Upon arrival, retired Rear Admiral Yates Stirling, Jr., senior aide on the staff of Commander, Submarine Flotilla, Atlantic Fleet, inspected the boat and concluded the G-boats were crude and inefficient in comparison to current designs. Deeming their military value negligible, he urged that a field of scientific or experimental use be found for them.
Training ship
USS G-1
G-1 departed New York on 23 May and proceeded to Newport, Rhode Island, where she became a school ship on the torpedo range. She also carried out harbor defense and patrol battle problems in Narragansett Bay. Aside from minor repairs at New York in June, this duty continued until 3 October, when she set course — along with tender OZARK— for a training cruise to Chesapeake Bay. After making a few days of practice attack runs against the monitor off Fisherman's Island, the boat returned to Newport on 12 October for inspection and crew changes; a week later, she shifted to Naval Submarine Base New London, the new submarine base at New London, Connecticut.
On 4 December, while the crew of G-1 was charging batteries, a circulating pump broke down and severely overheated the port engine. That mishap — combined with a steering gear overhaul at New York — kept ship's force busy in the yard for the next thirteen months. While there, G-1 was assigned (SS-19½) as her official hull number on 12 June 1916. Finally, after a few days of familiarization training, the crew sailed the boat to New London on 23 January 1917.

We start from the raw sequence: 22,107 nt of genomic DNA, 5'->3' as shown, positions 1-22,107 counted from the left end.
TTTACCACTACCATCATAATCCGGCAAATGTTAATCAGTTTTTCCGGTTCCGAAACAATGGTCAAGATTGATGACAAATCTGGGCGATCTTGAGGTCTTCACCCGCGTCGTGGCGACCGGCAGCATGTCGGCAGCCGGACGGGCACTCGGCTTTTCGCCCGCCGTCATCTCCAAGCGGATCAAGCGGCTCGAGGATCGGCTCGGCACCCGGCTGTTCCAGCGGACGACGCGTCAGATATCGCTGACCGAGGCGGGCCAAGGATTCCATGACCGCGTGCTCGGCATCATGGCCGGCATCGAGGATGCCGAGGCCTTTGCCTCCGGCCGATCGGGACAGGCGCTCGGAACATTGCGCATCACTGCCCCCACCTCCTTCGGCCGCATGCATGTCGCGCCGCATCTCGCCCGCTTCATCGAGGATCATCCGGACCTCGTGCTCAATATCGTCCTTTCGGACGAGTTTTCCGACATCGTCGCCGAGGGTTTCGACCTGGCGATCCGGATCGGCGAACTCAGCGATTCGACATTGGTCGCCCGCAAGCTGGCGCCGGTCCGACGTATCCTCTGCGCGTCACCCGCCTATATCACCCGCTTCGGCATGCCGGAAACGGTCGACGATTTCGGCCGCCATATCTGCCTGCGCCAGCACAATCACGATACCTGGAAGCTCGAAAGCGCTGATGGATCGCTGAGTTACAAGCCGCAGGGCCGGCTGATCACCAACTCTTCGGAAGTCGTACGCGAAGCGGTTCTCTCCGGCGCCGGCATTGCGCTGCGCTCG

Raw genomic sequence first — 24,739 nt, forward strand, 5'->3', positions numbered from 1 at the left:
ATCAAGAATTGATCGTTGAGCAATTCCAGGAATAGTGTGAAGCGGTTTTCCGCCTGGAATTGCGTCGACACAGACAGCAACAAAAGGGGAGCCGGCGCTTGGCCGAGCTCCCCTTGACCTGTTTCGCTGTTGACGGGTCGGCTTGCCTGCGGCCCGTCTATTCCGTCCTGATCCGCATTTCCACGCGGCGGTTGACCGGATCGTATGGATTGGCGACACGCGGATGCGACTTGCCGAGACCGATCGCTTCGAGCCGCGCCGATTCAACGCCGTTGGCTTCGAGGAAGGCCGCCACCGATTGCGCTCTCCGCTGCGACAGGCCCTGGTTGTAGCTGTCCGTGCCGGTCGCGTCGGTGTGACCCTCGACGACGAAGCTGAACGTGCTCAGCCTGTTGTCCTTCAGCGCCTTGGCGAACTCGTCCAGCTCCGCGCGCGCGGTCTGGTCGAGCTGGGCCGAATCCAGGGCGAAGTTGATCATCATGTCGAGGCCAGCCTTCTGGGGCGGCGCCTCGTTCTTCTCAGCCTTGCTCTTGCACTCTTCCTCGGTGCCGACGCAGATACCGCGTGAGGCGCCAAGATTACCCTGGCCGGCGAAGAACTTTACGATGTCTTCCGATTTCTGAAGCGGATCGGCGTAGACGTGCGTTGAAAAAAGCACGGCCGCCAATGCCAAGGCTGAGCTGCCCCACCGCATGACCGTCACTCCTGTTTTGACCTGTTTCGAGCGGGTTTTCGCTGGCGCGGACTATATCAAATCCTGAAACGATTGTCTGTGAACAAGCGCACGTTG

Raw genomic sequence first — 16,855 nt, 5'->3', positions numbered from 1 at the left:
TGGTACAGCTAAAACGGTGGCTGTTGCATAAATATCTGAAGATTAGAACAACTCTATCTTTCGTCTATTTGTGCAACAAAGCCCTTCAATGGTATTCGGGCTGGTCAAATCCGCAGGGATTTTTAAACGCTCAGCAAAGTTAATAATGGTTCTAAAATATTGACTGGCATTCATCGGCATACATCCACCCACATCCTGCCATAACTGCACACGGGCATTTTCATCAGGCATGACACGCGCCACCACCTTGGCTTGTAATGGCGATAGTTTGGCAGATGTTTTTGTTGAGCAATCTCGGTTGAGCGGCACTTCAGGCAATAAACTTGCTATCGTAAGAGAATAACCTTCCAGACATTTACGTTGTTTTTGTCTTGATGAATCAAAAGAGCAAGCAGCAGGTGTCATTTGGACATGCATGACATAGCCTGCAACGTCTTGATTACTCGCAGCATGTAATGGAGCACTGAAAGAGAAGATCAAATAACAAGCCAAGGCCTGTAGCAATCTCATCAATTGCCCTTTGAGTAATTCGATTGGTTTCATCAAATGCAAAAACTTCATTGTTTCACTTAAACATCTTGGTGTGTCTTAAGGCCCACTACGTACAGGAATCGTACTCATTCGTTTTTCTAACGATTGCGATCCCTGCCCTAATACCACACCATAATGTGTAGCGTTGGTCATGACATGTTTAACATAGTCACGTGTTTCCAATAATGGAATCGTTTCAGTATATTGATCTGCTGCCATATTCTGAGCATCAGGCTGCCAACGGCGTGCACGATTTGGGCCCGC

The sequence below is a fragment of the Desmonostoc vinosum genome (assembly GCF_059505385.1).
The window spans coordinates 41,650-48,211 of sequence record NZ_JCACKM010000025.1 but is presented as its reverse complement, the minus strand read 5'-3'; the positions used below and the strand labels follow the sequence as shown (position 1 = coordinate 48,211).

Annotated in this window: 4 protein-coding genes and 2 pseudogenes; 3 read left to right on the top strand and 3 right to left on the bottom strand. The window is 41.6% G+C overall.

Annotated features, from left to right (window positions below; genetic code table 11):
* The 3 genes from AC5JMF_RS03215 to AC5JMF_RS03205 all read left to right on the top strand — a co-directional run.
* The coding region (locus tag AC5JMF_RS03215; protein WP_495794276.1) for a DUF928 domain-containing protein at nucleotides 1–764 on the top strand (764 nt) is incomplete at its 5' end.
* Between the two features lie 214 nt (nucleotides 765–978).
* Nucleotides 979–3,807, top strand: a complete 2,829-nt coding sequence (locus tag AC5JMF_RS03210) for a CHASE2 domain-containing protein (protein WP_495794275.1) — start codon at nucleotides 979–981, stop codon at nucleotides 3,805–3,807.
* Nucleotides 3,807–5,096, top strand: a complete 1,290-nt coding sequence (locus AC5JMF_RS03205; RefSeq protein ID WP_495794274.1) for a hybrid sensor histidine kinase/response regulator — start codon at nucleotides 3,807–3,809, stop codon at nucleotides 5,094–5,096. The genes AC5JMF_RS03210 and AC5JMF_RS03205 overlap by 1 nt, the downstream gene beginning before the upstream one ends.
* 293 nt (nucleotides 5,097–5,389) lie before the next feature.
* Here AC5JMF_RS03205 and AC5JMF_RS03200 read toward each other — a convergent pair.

Once there, G-1 began her new career as an experimental and instructional submersible. She acted as a schoolship for the newly established Submarine Base and Submarine School at New London, training officers and men of the newly expanded submarine force. Concurrently, given the entry of the United States into World War I, G-1 tested submarine nets and detector devices for the Experiment Board. She served in a similar capacity at Nahant, Massachusetts, and Provincetown, Massachusetts, assisting the destroyer AYLWIN and steam yacht MARGARET in the development and use of sound detection devices and experiments with the "K tube," a communications device. With German U-boats reported off the coast in June 1918, the submarine spent two four-day periscope and listening patrols off Nantucket, Massachusetts, as a defense screen for shipping.